by Stacey L. Spencer, QKA | Manager, Employee Benefit Services Group
The Social Security Administration (SSA) recently announced cost-of-living adjustments (COLAs) for 2012. The purpose of the COLA is to ensure that the purchasing power of Social Security and Supplemental Security Income (SSI) benefits is not drained by inflation. It is based on the percentage increase in the Consumer Price Index for Urban Wage Earners and Clerical Workers (CPI-W) from the third quarter of the last year a COLA was determined to the third quarter of the current year. If there is no increase, there can be no COLA.
The CPI-W is determined by the Bureau of Labor Statistics in the Department of Labor. By law, it is the official measure used by the Social Security Administration to calculate COLAs.
In 2009, 2010, and 2011, the increase was not sufficient to trigger an increase in the maximum contribution. However, for 2012, there are some increases, and these increases are important for those who like to maximize their savings and decrease their income tax bill.
For 2012, following are the annual contribution limits for some popular retirement savings vehicles:
- 401(k)s, 403(b)s, most 457 plans, Thrift Savings Plan (TSP) – $17,000 with an additional $5,500 catch-up contribution allowed for those 50 or older. (2012 COLA: $500.)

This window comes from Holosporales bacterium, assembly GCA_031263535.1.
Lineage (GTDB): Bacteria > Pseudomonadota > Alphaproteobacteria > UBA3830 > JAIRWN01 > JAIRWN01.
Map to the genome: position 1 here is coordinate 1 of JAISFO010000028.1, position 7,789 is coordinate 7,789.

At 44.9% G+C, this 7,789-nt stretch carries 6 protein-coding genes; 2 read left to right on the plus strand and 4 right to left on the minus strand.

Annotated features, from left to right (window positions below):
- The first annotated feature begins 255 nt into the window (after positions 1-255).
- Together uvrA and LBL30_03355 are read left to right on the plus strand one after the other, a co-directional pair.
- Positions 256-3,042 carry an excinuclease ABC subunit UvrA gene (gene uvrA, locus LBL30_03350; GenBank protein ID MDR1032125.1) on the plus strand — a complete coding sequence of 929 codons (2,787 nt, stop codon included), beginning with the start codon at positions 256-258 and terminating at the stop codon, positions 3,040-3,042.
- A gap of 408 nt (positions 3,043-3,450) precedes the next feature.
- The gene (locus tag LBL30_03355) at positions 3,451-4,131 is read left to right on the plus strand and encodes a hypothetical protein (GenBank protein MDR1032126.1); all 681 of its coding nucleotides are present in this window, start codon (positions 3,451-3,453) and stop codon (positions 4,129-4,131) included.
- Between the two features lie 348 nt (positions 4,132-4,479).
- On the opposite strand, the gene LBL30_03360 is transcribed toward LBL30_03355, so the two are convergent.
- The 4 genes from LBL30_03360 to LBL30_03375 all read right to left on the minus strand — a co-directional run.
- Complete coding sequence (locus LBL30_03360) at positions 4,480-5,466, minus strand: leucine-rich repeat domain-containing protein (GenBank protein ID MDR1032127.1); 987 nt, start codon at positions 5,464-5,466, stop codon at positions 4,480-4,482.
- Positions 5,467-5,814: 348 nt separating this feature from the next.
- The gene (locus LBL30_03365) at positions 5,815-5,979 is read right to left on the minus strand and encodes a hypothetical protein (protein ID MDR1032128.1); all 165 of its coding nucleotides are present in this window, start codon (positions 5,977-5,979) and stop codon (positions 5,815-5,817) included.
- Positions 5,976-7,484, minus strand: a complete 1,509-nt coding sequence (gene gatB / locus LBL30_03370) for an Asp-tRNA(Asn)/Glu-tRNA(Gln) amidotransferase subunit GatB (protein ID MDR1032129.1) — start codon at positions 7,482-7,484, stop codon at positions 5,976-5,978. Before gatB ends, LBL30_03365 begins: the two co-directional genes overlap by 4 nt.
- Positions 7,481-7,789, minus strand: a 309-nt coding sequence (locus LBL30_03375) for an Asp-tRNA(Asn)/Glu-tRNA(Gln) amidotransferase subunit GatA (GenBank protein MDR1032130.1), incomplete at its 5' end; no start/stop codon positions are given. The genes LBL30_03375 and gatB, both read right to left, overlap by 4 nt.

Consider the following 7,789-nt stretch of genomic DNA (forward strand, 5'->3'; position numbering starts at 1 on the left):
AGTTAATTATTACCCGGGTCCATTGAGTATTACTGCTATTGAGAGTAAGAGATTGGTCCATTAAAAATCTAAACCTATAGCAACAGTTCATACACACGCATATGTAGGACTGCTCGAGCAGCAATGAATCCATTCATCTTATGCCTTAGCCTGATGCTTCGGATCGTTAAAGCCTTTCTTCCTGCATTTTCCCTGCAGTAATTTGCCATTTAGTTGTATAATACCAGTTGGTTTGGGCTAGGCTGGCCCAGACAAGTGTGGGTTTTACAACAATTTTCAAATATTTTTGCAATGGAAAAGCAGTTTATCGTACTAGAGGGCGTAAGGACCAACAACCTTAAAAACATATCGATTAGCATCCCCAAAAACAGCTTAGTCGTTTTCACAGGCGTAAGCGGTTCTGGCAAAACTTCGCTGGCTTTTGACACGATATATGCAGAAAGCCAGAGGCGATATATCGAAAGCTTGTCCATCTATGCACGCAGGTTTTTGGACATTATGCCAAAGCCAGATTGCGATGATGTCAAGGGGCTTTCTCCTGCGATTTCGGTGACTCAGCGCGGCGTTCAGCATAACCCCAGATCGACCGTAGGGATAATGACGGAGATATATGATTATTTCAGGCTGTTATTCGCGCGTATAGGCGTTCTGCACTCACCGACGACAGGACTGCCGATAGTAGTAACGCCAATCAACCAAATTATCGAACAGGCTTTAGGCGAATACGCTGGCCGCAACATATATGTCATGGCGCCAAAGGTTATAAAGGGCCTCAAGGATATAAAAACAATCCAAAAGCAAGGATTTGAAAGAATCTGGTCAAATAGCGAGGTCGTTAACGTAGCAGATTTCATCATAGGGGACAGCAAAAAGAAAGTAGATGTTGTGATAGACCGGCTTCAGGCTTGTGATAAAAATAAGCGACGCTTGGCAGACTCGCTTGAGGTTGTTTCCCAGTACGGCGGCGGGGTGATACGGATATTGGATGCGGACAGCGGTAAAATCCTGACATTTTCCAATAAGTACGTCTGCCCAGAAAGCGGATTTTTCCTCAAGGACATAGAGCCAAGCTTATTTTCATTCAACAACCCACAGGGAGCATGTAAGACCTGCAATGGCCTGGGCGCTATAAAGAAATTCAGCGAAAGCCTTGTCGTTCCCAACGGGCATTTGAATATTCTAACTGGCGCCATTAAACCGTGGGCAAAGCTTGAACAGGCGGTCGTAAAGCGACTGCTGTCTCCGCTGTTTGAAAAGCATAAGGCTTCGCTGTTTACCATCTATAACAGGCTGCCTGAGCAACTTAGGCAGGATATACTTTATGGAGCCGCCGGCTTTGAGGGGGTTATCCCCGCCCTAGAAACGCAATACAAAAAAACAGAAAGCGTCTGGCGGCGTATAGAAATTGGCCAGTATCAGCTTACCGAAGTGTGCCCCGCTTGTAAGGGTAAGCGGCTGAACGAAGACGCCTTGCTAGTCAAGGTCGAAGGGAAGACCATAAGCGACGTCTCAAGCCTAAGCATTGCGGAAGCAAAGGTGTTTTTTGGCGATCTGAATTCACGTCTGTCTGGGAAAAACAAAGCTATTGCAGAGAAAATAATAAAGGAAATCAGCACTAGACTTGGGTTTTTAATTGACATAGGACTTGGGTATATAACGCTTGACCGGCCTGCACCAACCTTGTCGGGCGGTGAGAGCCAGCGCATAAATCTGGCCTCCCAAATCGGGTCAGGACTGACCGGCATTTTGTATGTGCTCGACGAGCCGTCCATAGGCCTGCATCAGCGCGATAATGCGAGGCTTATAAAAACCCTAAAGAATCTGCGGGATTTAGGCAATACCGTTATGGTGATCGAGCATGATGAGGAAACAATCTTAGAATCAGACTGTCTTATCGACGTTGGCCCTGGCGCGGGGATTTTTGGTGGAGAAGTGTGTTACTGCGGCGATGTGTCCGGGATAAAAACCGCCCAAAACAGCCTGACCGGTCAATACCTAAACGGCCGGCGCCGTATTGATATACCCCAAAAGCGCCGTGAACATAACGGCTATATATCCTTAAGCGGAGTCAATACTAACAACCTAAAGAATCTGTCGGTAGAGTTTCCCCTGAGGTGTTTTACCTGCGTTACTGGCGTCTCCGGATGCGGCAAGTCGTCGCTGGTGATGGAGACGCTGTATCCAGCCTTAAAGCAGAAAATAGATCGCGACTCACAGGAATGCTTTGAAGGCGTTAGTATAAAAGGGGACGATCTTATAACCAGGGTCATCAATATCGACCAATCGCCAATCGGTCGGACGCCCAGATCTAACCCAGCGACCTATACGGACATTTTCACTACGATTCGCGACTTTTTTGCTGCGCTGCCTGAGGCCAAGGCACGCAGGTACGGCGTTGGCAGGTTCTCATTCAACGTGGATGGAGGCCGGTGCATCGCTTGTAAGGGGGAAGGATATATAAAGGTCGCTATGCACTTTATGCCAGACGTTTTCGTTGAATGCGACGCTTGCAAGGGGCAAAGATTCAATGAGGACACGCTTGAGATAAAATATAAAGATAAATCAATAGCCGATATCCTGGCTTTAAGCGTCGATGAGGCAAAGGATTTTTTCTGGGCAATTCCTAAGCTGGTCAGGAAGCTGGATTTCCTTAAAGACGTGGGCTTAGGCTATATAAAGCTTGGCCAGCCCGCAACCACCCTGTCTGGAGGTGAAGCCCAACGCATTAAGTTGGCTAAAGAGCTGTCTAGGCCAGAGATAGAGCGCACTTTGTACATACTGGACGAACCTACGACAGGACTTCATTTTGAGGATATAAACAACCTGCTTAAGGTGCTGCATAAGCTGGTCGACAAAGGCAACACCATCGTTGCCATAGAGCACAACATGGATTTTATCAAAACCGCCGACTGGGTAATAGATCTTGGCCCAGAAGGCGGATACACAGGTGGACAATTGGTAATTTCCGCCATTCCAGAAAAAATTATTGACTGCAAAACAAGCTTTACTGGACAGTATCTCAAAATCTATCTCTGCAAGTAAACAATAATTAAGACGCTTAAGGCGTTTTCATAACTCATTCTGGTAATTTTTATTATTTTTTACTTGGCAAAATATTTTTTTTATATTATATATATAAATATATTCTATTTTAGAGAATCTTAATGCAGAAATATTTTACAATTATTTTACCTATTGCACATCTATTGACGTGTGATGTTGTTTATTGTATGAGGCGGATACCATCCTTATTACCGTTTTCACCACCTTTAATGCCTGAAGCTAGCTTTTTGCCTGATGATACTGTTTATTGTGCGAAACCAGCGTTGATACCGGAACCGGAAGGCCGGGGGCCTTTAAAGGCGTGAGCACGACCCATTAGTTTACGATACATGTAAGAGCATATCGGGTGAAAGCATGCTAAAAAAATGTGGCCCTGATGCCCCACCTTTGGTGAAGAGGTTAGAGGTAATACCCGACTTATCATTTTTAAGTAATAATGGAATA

- Traditional & Roth IRAs – $5,000 with an additional $1,000 catch-up contribution allowed for those 50 or older. (No 2012 COLA.)
- Simple IRAs – $11,500 with an additional $2,500 catch-up contribution allowed for those 50 or older. (No 2012 COLA.)
- SEP IRAs – $50,000 or 25% of an employee’s compensation, whichever is lesser. (2012 COLA: $1,000.)
- 415(b) defined benefit plans – the limitation on annual benefits under a defined benefit plan is increased to $200,000. (2012 COLA: $5,000.)
Other increases that employers should note: When it comes to defining “key employees” in a top-heavy plan, the determination limit goes up $5,000 to $165,000 in 2012. Also, the Social Security taxable wage base increases to $110,100 from $106,800 next year.